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Evelyn Prodger

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About Evelyn Prodger

  • Rank
    Starter

Profile Information

  • First name
    Evelyn
  • Last name
    Prodger
  • Country
    United Kingdom

About me

  • About me
    I have a keen interest in human factors and patient safety and how we use collective learning to improve care and outcomes for patients and also staff wellbeing. I am looking forward to learning from others and sharing experiences.
  • Organisation
    Martlets
  • Role
    Head of Community Services

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  1. Community Post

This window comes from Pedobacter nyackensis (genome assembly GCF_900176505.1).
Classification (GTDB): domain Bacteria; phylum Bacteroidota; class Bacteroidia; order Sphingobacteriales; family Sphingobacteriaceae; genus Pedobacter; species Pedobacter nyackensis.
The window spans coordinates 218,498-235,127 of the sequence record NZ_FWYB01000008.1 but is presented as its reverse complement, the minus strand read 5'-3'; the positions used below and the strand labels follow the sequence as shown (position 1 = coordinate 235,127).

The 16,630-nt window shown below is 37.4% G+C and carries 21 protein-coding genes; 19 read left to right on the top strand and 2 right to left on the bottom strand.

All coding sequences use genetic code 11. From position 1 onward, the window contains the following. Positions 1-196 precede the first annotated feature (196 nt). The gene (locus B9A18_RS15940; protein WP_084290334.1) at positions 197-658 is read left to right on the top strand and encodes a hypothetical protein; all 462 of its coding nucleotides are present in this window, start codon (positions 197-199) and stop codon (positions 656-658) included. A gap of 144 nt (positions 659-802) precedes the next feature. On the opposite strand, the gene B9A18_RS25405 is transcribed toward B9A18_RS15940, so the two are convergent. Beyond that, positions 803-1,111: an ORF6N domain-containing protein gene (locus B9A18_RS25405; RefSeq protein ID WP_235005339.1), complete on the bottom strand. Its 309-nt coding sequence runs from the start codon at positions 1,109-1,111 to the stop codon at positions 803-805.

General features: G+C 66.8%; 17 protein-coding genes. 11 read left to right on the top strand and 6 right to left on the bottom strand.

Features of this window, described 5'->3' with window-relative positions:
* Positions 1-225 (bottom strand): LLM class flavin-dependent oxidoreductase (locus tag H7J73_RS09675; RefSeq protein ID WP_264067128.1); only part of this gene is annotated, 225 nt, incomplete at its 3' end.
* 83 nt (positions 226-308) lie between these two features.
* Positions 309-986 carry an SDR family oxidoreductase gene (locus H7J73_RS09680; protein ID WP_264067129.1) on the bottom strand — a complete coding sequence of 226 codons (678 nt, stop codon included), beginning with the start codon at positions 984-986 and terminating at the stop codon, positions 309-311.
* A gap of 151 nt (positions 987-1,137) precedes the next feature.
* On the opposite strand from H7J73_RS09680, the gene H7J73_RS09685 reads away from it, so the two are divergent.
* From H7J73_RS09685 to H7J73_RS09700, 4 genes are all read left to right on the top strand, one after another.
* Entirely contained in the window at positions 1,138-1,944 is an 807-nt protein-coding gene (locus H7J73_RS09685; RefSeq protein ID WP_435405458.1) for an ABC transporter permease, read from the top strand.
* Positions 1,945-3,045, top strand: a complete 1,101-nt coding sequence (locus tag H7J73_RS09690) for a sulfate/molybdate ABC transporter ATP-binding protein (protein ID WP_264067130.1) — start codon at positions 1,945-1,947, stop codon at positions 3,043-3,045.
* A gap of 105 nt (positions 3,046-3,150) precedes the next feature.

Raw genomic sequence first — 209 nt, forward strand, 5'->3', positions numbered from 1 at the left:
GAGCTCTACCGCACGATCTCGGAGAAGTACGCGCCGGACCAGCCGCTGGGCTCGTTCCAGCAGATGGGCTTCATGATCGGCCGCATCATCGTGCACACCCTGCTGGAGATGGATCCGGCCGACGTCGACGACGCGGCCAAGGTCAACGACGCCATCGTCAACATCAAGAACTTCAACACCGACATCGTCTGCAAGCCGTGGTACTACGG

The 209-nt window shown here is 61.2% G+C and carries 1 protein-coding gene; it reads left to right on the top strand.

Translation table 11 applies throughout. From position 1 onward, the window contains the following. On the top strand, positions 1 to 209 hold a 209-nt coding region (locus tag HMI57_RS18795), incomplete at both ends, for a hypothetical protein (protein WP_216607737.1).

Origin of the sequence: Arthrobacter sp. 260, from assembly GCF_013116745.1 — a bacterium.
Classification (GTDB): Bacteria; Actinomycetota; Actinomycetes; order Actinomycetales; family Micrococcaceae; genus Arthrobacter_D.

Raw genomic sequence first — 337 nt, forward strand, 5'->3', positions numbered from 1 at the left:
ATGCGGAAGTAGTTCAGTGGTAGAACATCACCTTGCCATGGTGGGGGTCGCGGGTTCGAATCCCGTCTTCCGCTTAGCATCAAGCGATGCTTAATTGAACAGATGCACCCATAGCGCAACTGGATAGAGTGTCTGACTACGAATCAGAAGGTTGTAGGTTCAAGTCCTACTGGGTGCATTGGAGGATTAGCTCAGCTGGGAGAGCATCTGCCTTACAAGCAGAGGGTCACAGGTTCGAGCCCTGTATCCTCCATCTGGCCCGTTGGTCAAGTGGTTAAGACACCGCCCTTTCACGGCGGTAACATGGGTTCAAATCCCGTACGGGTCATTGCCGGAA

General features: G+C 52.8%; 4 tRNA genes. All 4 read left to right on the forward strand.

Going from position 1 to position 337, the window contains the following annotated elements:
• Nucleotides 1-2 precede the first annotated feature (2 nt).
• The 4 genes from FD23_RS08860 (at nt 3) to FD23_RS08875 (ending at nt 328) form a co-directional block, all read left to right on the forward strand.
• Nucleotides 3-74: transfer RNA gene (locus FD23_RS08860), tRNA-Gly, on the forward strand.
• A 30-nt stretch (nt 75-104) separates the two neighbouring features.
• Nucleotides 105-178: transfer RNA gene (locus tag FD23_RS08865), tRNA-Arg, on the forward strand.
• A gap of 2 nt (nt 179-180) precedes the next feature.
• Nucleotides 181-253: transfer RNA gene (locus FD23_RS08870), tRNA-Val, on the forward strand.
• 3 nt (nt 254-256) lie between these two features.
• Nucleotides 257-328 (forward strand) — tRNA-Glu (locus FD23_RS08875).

It is really tricky in organisations of different sizes and with different geography. Small organisations have fewer people to draw on and often fewer incidents so identifying trends or forming a working group with a new perspective can be a challenge but you can have great conversations because everyone is based together. Community Trusts have different challenges. They are likely to have more disparate teams on stand alone sites across large geography making coming together difficult. They may work in different systems i.e. Community Hospitals may be linked to different acutes for microbiology so different reporting systems and different antibiotic prescribing protocols. The meeting structure can be very hierarchical as a way of managing workloads but this can make the decision making remote form the frontline. They do however, by their nature, have a more diverse workforce which opens up more lateral problem solving if harnessed correctly. I am not convinced it is more or less difficult in any area, the challenges (but also the options to be creative) are just different. I think there is something about honest conversations and reducing organisational fear about looking outward. Make it okay for me to talk to a Community Trust in the North about where I am with falls and share solutions. Use technology sensibly to enable conversation (video conferencing not conference calling). Above all the people with the greatest insights into what we could do better are our frontline staff, patients and carers and they are right there where the care is being delivered. I joined a webinar today about clinician burnout and one of the discussions resonated for patient safety. They talked about "silly rules" and how they govern behaviour. If clinicians in whatever setting could have the courage to say this rule is negatively impacting on patient safety (e.g. say pedal bins with lids are required in toilets but patients are falling over trying to balance to open them) then there can be a open debate about the greater risk. Not sure any of this helps @Claire Cox but happy to discuss further.
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